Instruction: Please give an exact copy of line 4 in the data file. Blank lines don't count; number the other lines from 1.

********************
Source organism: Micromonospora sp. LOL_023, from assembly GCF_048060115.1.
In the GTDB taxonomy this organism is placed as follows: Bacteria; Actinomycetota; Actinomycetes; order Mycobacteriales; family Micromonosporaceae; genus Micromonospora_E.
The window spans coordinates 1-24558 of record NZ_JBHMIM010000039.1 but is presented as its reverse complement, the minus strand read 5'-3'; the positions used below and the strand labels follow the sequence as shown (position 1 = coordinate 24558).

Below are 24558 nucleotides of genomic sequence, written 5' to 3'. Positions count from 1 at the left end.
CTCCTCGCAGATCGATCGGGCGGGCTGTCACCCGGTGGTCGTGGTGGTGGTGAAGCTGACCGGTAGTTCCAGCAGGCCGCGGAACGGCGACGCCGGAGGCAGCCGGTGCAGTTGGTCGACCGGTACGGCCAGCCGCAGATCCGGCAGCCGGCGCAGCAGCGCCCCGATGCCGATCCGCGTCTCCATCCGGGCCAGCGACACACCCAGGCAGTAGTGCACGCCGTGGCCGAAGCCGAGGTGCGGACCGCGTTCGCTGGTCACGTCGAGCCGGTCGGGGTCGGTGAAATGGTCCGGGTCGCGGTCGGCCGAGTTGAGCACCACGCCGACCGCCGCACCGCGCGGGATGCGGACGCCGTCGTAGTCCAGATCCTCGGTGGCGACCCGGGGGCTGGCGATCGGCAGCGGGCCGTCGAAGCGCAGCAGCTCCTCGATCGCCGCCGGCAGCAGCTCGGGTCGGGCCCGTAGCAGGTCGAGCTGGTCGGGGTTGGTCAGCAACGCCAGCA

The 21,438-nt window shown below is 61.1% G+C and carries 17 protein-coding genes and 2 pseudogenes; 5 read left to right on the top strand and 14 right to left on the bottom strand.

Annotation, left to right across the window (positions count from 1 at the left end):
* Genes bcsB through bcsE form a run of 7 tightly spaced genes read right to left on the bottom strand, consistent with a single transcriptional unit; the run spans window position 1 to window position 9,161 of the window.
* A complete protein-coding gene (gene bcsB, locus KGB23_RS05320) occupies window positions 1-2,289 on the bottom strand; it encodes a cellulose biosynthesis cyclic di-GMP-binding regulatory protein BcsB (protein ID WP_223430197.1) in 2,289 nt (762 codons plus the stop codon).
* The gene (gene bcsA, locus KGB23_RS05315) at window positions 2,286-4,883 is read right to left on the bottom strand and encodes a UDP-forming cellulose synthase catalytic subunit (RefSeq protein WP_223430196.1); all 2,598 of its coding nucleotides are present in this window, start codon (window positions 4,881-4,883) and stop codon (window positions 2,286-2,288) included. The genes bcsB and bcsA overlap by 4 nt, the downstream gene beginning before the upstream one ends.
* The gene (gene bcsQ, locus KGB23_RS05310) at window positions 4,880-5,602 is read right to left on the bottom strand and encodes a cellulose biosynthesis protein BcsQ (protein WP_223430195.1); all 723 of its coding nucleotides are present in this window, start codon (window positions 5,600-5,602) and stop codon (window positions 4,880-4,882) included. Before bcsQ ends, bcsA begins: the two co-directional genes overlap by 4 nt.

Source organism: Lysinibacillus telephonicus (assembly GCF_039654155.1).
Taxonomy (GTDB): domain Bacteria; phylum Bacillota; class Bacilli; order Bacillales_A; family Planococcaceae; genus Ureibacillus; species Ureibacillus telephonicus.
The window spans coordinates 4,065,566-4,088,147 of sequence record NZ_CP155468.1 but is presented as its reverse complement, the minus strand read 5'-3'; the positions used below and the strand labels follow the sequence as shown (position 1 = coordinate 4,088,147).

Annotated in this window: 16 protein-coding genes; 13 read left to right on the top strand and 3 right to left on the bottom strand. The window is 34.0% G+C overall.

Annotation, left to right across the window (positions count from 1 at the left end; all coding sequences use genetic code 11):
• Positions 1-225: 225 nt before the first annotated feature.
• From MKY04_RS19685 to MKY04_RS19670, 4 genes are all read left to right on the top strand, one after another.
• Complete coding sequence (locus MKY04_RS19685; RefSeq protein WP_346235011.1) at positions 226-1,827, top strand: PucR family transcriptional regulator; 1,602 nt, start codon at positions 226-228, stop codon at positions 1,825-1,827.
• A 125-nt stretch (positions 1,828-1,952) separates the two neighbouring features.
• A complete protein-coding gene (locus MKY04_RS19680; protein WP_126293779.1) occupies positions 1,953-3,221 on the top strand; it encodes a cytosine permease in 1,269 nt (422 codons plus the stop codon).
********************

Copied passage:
Below are 24558 nucleotides of genomic sequence, written 5' to 3'. Positions count from 1 at the left end.